42 Enhancing the Vitality of the National Institutes of Health follow it because they know that they will be before the appropriations committees again each year. The main impact of the congressional budget process on NIH has been to reinforce the autonomy of the institutes and centers through their separate appro- priations. That means that the NIH director has no formal role in the budget execution stage, except for the seldom-used authority to transfer up to 1% of each . . . . nstltute's appropriation. ADVISORY COMMITTEES Like other federal science agencies, NIH makes extensive use of advisory com- mittees (see Box 2B). The committees are composed of nonfederal scientists, health advocates, and laypersons to ensure that scientific expertise and public input are considered in making policies and evaluating programs. Advisory committees also foster a broader understanding of public concerns by the scientific community and increase public understanding of the scientific and technical impediments to research progress (NIH, 2001~. NIH had over 140 chartered advisory committees as of May 2002 more than any other federal agency.8 In total these advisory groups have 4,298 members, of whom 75% are members of the scientific review groups that evaluate applications for research funding. All the groups operate under the guide- lines of the Federal Advisory Committee Act of 1972, as amended. NIH uses advisory committees for initial and second-level peer review of appli- cations for research grants and for policy and program advice. The overall purpose of the committees is to help to ensure that NIH programs are responsive to both scientific opportunity and health needs. The system of advisory committees is also an important mechanism for coordination and management. They include the Advi- sory Committee to the Director (ACD), the director's Council of Public Representa- tives (COPR), and the advisory councils established by law for each institute. The director's level advisory groups and ad hoc groups appointed to address particular issues provide NIH leaders with external views and advice on overall research needs and program priorities. The national advisory councils to the institutes, which include scientists and laypeople, provide a similar function to institute directors. PEER REVIEW SYSTEM If the institutes and centers are the public face of NIH, the study sections and peer review system are its scientific face. The fact that the research proposed by extramural scientists must pass muster with experts in their field and that all extra- mural awards, which account for more than 80% of NIH expenditures, are peer reviewed has been and continues to be central to NIH's success. The peer review 8See overview and list of committees by appointing officials at http://wwwl.od.nih.gov/cmo/about/ index.html.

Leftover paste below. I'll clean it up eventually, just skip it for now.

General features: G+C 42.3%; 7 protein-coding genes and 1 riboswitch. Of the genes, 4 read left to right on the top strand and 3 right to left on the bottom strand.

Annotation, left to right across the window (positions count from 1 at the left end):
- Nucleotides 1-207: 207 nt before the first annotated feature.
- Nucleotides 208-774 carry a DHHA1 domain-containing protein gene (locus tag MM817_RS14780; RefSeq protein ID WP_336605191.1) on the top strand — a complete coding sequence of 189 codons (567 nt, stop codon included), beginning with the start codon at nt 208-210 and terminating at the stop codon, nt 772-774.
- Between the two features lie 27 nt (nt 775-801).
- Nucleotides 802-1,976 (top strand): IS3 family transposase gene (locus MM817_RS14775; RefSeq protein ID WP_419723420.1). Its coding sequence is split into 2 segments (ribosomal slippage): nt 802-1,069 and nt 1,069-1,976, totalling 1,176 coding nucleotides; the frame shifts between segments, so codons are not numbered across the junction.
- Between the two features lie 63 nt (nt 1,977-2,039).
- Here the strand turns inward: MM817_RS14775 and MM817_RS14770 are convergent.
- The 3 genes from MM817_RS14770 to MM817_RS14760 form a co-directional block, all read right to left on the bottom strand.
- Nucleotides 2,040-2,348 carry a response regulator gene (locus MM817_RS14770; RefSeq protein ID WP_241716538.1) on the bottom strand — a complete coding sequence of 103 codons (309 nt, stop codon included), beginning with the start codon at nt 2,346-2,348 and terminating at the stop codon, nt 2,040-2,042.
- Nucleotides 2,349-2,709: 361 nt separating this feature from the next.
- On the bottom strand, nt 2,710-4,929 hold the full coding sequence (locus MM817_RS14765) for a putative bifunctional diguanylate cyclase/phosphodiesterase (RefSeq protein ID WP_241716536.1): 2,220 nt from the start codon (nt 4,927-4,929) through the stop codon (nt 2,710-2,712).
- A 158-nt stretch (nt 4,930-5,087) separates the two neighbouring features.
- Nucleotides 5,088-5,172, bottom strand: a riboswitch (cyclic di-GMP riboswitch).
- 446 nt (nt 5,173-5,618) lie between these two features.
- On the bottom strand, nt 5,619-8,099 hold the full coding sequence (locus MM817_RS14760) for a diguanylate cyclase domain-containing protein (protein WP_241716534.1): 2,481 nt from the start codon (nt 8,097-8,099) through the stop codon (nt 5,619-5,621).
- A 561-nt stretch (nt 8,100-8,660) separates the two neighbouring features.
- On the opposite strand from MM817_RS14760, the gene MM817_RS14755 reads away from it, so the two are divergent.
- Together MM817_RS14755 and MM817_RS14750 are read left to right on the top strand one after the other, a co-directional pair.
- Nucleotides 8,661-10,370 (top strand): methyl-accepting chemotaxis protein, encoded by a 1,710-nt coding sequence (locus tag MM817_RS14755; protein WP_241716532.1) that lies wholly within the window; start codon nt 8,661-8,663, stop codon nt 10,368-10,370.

OCR for page 33
The Evolution of NIH,s Organizational Structure 43

OCR for page 33